Most people have been counseled from a young age to accept the fact that life isn’t fair. But for Trump, this reality seems only to have propelled him into action rather than merely stewing in hopeless resignation. One of the biggest problems Trump is working to address is the long-running trade imbalance the U.S. has experienced with various nations, but specifically with China and the European Union. From the very beginning of his campaign, Trump railed against the raw deal the U.S. was getting with many of its biggest trade partners. For one thing, he pointed to increasing trade deficits that he argued hurt American workers in the manufacturing sector.
Trump’s focus on imbalanced trade deals may have been the primary factor for Rust Belt voters to swing these longtime dummycrats-Democrat strongholds into Trump’s column. He promised to bring jobs back and to make these Rust Belt manufacturing states great again.
The president’s agenda of deregulation and tax cuts has certainly jump-started the process. The economy is clearly speeding into action after eight years of stagnation. But for Trump, the problem is more than just over regulation and high taxes; he sees unfair trade deals as a major economic problem for the country — a problem he feels compelled to address. And for Trump, this is a problem worth going to war over — a trade war, that is.
Here is where many conservatives and Republicans part ways with Trump. He’s practicing economics like a dummycrats- Democrat, using the power of the state to pick winners and losers. He’s not acting like a free-market advocate but a protectionist who’s more than willing to intervene in the economy to suit his own agenda. And indeed much of that criticism is legitimate.
However, the question remains: Is the issue of growing trade imbalances a significant enough problem that it demands addressing? In other words, is doing something better than doing nothing? This is where the legitimate criticisms over Trump’s actions start to get fuzzy. How does one go about addressing and solving the real problem of American workers losing out to foreign trade deals that are intentionally stacked against them?
On Tuesday, prior to today’s scheduled meeting with European Commission President Jean-Claude Juncker and EU Trade Commissioner Cecilia Malmstrom, Trump stated, “I have an idea for them both. Both the U.S. and the EU drop all Tariffs, Barriers and Subsidies! That would finally be called Free Market and Fair Trade! Hope they do it, we are ready — but they won’t!” He was right to call them out.
Why won’t EU leaders agree to actual free trade? Because European nations, to varying degrees, are socialist states where the government provides increasing amounts of welfare for the citizenry. Much of the EU’s economy is fundamentally tied up by income redistribution, and heavy regulations are designed to create an environment where residents are dependent upon the state for their livelihoods.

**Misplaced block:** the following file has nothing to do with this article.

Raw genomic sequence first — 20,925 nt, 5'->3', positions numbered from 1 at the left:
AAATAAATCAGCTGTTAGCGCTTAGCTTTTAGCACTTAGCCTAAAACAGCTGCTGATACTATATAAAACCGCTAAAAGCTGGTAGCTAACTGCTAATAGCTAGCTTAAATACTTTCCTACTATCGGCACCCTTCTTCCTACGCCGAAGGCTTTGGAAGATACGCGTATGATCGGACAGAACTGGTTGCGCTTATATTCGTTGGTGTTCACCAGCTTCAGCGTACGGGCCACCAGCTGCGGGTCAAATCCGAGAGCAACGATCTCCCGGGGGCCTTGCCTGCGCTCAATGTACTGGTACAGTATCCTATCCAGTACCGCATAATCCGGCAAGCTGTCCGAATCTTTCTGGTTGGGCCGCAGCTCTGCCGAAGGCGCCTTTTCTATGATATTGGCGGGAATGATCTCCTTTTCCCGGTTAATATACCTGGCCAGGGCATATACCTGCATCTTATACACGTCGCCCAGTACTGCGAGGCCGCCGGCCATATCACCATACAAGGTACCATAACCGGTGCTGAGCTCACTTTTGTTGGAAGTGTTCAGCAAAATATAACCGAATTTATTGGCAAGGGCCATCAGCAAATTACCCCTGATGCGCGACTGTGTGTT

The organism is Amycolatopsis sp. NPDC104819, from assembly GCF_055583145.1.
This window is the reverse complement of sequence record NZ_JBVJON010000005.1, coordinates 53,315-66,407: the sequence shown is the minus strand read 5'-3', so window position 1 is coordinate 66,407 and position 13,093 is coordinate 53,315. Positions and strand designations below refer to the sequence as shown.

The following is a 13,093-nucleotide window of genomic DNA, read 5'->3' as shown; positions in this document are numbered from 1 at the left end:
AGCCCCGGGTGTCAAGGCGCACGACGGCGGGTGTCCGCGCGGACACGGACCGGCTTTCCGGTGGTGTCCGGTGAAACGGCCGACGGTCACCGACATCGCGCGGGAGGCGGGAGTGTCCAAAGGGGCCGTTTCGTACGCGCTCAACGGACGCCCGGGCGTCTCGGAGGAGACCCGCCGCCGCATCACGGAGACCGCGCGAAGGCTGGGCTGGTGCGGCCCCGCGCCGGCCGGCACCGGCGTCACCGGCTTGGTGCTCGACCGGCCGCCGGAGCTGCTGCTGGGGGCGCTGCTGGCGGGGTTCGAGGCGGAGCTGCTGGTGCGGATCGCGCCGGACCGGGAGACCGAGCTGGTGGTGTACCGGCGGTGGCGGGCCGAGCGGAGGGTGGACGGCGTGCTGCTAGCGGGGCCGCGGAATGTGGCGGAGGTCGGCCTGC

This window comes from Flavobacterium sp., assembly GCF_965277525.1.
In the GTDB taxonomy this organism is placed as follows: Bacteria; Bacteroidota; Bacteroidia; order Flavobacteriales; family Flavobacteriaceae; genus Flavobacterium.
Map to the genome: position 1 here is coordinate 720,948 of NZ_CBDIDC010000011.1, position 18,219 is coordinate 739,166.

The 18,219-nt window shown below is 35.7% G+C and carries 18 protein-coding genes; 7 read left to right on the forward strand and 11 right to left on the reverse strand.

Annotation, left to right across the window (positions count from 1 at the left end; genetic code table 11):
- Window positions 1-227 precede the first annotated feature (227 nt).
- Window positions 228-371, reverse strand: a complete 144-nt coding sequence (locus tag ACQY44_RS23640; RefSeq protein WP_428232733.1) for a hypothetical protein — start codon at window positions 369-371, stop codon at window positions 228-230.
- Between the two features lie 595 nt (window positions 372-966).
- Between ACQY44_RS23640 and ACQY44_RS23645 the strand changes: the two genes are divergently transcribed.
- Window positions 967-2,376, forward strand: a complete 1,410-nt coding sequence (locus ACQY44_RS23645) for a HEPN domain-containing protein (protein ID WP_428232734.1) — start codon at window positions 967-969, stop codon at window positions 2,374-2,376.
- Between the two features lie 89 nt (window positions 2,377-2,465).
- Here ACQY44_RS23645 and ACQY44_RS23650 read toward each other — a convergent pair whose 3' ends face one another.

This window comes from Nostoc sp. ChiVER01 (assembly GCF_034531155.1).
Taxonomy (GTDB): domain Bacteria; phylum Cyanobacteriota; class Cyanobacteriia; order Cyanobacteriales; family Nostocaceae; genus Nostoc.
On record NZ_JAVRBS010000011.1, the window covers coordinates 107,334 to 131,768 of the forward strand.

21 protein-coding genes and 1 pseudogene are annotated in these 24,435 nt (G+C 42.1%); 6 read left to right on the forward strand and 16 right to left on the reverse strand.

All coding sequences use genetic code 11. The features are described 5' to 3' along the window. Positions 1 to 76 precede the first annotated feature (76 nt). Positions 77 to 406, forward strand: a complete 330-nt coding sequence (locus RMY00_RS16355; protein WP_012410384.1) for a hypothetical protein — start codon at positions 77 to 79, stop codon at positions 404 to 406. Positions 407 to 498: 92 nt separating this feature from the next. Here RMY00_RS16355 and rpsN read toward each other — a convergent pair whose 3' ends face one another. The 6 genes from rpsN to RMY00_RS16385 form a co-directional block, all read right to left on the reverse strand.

Similarly, the Chinese economy uses some capitalist principles but is still ultimately controlled by the communist government. That government has long engaged in currency manipulation, intellectual property theft, and other nefarious economic practices in order to tilt the trade landscape in its own favor. Trump’s tariffs are designed to combat these abuses of the American worker and American business. Unfortunately, the consequence — which was not a surprise to Trump — is the inevitable retaliation by China and the EU, which are loathe to give up abusive practices. The Chinese are politically targeting American goods that most hit Trump’s base in an effort to weaken Trump. And one of the biggest Chinese targets is American agriculture.
Which brings us back to that $12 billion. To mitigate some of the consequences of this battle over trade, Trump announced $12 billion in government aid to American farmers. In so doing, Trump has invited the criticism not just of the Leftmedia but of many conservatives, who rightly view it as welfare and a band-aid for a self-inflicted wound. Yet he is also signaling to both China and the EU that he is serious about getting a level playing field. As Rabobank analyst Michael Every noted, “Trump is making clear with the subsidy that he isn’t going to back off. Rather, he’s settling in for a slug-fest economic war of attrition until he gets the deal he wants.”
Will Trump’s determination to balance the trade field pay off in the end? The answer to that question may determine his political future come 2020, if not sooner.